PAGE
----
And so the casual, shoot the breeze and core the apples phase having long passed, the kitchen became a whirlwind of insane activity. Big trays of chicken breasts were slid into the ovens. The sweet potatoes and cider were smashed. Salad baths were ending and assembly was under way. And the nearly five gallons of sliced apples were ready to sauté.

The original plan was to saute them in butter in single layers so we could brown them nicely on each side. That plan lasted for about five minutes, when we realized we just didn’t have the luxury of the time for this approach. We pulled out four saute pans, several pounds of butter, and between the two of us, tossed hands-full of apples into the pans. Since I was trained to cook without a spatula whenever practical, this was a complete rush for me, standing over an industrial gas stove flipping four pans of fruit at once, using only my wrists and what little wits I had to get the job done.

Altering our approach to the apples sped up the process and allowed us to turn our stress to another area: the chicken. We were fifteen minutes away from serving dinner and the chicken was only half cooked. It was a ghastly white-grey color, and it was laying there in the marinade and its own juices. I was in charge of the chicken and now I was on the verge of ruining the whole meal. Ruth would never forgive me if I screwed this up. I’d be demoted to dishwasher for sure. But out of the sheer panic I was feeling, my training kicked in. I moved everything off the ten-burner gas industrial stove and turned every burn as high as it would go. I pulled the trays of chicken from the oven and placed them all over the intense heat of the burners. It was my only hope.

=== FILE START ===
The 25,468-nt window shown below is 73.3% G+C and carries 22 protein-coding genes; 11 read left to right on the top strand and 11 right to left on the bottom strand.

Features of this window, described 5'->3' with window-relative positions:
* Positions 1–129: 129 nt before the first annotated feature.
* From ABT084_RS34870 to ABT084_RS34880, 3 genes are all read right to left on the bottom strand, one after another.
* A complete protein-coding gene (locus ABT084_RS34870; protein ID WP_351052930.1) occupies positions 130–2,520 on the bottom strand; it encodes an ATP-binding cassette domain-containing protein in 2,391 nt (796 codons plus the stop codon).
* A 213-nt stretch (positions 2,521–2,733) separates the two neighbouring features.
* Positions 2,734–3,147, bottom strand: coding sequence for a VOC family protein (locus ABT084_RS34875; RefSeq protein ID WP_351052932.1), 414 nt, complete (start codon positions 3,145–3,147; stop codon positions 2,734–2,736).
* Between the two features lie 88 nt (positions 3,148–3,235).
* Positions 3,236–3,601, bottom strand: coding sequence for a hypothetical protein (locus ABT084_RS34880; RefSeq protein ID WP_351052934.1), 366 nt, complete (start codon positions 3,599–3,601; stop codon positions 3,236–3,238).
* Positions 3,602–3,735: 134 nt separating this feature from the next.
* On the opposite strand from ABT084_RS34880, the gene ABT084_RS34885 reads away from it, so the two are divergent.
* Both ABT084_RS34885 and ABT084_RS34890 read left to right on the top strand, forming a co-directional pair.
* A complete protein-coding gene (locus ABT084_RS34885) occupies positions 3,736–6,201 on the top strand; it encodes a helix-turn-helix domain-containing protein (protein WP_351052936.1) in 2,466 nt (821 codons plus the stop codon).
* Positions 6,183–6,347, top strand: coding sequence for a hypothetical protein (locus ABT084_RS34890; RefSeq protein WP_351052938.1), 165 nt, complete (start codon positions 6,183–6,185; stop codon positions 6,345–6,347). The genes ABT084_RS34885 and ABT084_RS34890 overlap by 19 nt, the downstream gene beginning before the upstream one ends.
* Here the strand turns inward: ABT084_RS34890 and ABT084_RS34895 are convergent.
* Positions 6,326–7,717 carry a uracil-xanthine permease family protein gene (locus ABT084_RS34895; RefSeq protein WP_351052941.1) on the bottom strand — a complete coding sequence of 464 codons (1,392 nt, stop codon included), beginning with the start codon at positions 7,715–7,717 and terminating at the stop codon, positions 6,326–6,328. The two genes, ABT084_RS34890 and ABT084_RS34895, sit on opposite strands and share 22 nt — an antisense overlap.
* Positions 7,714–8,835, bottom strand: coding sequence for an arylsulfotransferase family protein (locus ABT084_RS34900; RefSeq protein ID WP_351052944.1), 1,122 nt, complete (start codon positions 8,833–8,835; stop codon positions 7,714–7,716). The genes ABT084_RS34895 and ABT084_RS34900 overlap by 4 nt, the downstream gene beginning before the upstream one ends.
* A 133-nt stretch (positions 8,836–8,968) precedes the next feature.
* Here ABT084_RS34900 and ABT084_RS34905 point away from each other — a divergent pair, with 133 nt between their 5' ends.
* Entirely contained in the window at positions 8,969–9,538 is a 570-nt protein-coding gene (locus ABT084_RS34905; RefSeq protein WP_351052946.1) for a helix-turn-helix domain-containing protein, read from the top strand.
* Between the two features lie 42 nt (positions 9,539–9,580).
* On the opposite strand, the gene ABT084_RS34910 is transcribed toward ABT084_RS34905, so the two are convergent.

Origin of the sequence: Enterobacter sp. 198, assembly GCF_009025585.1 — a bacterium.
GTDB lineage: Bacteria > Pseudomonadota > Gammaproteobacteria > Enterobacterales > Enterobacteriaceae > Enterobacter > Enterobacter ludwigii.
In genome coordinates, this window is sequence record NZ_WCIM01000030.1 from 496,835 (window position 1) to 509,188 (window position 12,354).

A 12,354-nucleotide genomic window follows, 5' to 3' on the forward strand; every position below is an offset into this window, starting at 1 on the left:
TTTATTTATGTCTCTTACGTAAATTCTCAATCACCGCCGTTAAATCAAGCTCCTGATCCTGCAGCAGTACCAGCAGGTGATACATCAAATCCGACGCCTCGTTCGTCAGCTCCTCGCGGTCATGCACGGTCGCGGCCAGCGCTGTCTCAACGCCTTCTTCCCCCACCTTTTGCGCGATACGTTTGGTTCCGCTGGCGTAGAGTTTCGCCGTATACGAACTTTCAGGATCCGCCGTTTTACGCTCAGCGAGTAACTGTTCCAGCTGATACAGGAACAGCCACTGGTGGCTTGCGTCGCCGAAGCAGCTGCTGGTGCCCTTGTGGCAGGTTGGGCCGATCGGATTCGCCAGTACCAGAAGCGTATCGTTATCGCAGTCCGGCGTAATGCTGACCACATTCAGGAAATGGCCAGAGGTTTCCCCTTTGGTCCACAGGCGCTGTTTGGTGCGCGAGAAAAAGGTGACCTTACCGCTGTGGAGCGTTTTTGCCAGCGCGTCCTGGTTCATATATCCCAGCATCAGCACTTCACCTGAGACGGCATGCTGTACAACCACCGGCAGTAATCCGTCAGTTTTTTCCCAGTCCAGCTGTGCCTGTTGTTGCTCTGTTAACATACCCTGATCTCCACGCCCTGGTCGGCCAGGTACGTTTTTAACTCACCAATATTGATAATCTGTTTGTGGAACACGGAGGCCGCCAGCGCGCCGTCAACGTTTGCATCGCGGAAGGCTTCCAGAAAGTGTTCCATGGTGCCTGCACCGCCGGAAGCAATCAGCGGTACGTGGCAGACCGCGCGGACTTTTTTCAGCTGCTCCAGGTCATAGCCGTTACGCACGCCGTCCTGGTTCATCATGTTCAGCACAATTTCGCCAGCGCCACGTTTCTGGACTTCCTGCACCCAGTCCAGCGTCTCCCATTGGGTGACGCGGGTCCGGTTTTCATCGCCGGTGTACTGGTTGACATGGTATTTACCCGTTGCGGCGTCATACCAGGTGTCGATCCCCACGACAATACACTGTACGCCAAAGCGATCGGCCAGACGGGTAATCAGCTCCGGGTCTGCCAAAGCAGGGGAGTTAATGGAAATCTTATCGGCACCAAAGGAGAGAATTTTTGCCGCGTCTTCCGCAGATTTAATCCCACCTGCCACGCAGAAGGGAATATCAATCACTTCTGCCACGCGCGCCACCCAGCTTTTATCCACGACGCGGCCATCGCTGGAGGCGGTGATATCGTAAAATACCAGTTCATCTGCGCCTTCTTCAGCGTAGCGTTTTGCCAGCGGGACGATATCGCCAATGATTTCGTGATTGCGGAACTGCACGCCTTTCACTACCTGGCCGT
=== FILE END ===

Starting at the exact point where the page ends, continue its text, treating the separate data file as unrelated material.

I thought about gathering my fellow cooks around the stove and leading some kind of desperate prayer, but then I remembered that we’re Unitarians and we don’t really pray, so I just mumbled some “Oh Dear God” phrase under my breath and pressed on. To my shock, the juices and marinade began to evaporate and form a nice brown coating on the chicken. In minutes it turned from dead-skin white to a nice caramel color that complemented the potatoes and sautéed apples perfeclty. All was not lost.

Several helpers assisted us in an assembly line and with lightning efficiency, we sent entrees out of the kitchen as fast as the servers could carry them. We did it! We served 80 people from start to finish in three hours. I never said a word beforehand to Ruth, but I had had my serious doubts that we could pull it off. But we did. And every dish looked as elegant as the next. I’m not sure I’m ready to go back into the food service business yet, but if my friend Ruth ever asks me to help her accomplish another near-impossible challenge like this one, I’ll be there in a New York minute.